A mental health nurse working in a specialist unit in Armagh has been struck because it was the “only sanction sufficient to protect patients, colleagues and the public”.
The nurse, who was described as having “a deep-seated attitudinal issue” was struck off following a hearing of the Nursing and Midwifery Council (NMC) earlier this month.
The disciplinary panel heard that on October 26, 2021, the NMC received a referral from the Southern Trust relating to concerns about Deeney’s attitude, patient care and his treatment of colleagues.
The referral detailed that on October 8, 2020, when Deeney was asked by ‘Ms 4’ to complete his Future Nurse, Future Midwife (FNFM) mentorship training he refused to complete it.
It was found that he sent an email to ‘Ms 4, stating: “I will not be completing the FNFM training because over this past number of years I have come to the opinion that I cannot in my right conscious mind encourage anyone to waste their lives in this profession. Indeed my intentions would be to discourage potential students from wasting their energy and efforts in this rhetorical inactive pseudo supportive environment. Sincerely Conor.”
On March 29, 2021, Deeney administered an incorrect dose of lithium to Patient D. Following the incorrect dose of lithium being administered to Patient D, Deeney failed to adequately reflect on and address the medication error.
In June 2021, Patient A was admitted into Gillis. Following admission to Gillis, patients were required to be kept in isolation for a two week period to minimise the spread of COVID-19 to other patients and staff.
Patient A was a vulnerable patient who was detained under the Mental Health Act and there was a risk of him absconding. Patient A was also subject to police and safeguarding investigations following reports of him sexually assaulting females in the community. Given the potential risk to female patients and staff, one-to-one care and observation was assigned to Patient A.
On June 30, 2021, Deeney allowed Patient A to leave the isolation area, taking him through a communal area and outside to sit on a Harley Davidson motorcycle. Deeney took this course of action without carrying out a risk assessment and without prior agreement and/or authorisation from the multidisciplinary (MDT) team.
A witness statement to the panel, outlined how “Conor’s response did not grasp the seriousness of the situation….Conor was initially indignant that his conduct had been challenged. Conor was only able to say in hindsight that he should not have done this and that he should have sought a risk assessment.”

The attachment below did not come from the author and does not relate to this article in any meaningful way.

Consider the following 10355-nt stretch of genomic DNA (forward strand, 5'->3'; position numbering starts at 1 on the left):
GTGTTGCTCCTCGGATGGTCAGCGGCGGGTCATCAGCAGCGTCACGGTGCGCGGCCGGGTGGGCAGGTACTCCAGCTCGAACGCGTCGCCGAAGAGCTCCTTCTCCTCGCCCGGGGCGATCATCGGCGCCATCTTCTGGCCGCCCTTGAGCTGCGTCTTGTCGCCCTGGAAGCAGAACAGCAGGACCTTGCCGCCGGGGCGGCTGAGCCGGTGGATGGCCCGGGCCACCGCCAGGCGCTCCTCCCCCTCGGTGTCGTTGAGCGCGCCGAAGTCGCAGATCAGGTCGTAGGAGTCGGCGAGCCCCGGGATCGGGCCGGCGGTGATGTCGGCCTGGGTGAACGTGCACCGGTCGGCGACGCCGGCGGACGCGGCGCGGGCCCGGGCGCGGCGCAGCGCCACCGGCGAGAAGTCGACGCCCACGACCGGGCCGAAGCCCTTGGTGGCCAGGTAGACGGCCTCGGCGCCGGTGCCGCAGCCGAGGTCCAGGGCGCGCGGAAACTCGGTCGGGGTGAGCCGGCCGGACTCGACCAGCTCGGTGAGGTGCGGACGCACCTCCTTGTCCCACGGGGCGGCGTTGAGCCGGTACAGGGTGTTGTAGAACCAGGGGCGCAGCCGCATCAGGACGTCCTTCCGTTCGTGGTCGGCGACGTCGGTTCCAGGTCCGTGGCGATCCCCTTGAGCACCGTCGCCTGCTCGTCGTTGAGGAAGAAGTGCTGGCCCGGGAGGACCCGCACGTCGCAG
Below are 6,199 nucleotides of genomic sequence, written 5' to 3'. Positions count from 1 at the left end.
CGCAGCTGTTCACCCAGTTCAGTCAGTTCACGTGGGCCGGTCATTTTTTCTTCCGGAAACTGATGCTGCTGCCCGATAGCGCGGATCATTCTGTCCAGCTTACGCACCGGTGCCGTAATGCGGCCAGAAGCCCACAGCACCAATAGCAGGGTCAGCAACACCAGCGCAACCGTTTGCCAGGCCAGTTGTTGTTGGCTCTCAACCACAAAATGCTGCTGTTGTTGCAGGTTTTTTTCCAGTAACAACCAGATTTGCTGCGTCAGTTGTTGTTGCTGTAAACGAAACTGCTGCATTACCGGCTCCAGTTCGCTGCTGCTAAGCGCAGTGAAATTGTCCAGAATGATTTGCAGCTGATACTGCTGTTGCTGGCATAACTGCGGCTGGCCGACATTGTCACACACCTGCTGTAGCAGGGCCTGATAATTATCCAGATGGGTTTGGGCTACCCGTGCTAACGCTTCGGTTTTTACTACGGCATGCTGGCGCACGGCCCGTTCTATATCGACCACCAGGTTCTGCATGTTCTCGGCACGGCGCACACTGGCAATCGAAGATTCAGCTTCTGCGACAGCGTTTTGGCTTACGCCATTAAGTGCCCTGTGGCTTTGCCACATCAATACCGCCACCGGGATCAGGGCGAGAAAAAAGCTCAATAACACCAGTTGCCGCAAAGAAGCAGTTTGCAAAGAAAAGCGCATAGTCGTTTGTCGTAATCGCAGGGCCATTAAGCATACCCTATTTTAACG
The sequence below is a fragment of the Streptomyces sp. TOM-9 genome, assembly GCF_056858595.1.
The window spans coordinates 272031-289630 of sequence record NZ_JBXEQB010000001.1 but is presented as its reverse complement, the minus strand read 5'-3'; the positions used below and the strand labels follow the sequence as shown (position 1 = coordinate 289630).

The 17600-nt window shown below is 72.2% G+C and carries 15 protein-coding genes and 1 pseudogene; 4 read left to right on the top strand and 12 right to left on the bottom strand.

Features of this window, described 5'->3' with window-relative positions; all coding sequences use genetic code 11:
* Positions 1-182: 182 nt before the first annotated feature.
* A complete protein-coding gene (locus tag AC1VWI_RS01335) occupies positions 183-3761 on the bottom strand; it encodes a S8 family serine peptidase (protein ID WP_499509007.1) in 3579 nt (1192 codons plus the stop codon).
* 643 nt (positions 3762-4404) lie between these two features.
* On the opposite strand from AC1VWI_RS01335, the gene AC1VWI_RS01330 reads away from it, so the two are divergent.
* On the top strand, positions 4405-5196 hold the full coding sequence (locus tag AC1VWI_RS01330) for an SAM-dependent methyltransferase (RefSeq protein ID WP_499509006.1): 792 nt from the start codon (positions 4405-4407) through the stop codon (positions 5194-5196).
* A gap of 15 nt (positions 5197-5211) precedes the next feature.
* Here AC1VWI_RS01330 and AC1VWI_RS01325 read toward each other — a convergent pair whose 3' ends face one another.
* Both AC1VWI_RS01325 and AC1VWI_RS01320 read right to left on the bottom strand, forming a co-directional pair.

The panel found that by taking him out of isolation, “this placed patients and staff at a risk of harm, and
if he absconded, members of the community would have been at risk of harm”.
A separate patient in the unit – Patient B – who had cerebral palsy and therefore had poor mobility and was prone to falls. Patient B was also known to be aggressive towards staff and had punched female staff in the face. It was recorded that Patient B would often respond better to de-escalation carried out by male staff.
In Patient B’s care plan as of June 18, 2021, the following was recorded: ‘Where immediate danger exists or situations warrant immediate action, ensure any necessary medical assistance is sought’.
During the nightshift of July 5-6, 2021, Patient B became aggressive towards two Healthcare Assistants (HCA) and started shouting at them. Patient B was incontinent and was reported as slipping off the bed.
It is alleged that Patient B was punching, spitting and shouting at the two HCAs and Ms 3 while they were trying to stop him from falling from the bed.
Deeney, although he came to the door of the room, did not go to assist with Patient B or try to deescalate the situation. Deeney shouted “what are you all doing? Just leave him alone and walk away” and when told that would result in him falling, he replied, “So what if he falls. Let him fall onto the floor.”
The panel heard how Deeney acted in an intimidating manner towards the junior colleagues who were trying to de-escalate the situation.
The panel found that Deeney’s treatment of his colleagues during this incident was “inappropriate and unprofessional and fell seriously short of what is expected of a registered nurse”.
In concluding, the panel suggested Deeney had “a deep-seated attitudinal issue, [and] that there is real risk of repetition of the misconduct and a consequent risk of serious harm to patients, colleagues and the public, the panel determined that a striking off order is the only sanction sufficient to protect patients, colleagues and the public”.
Deeney, who did not attend the hearing, has 28 days to appeal the decision, however, the panel noted that in an email dated June 28, 2023 – in response to receiving hearing files from the NMC – Deeney wrote: “I will not be opening any more files. I’ve had enough…”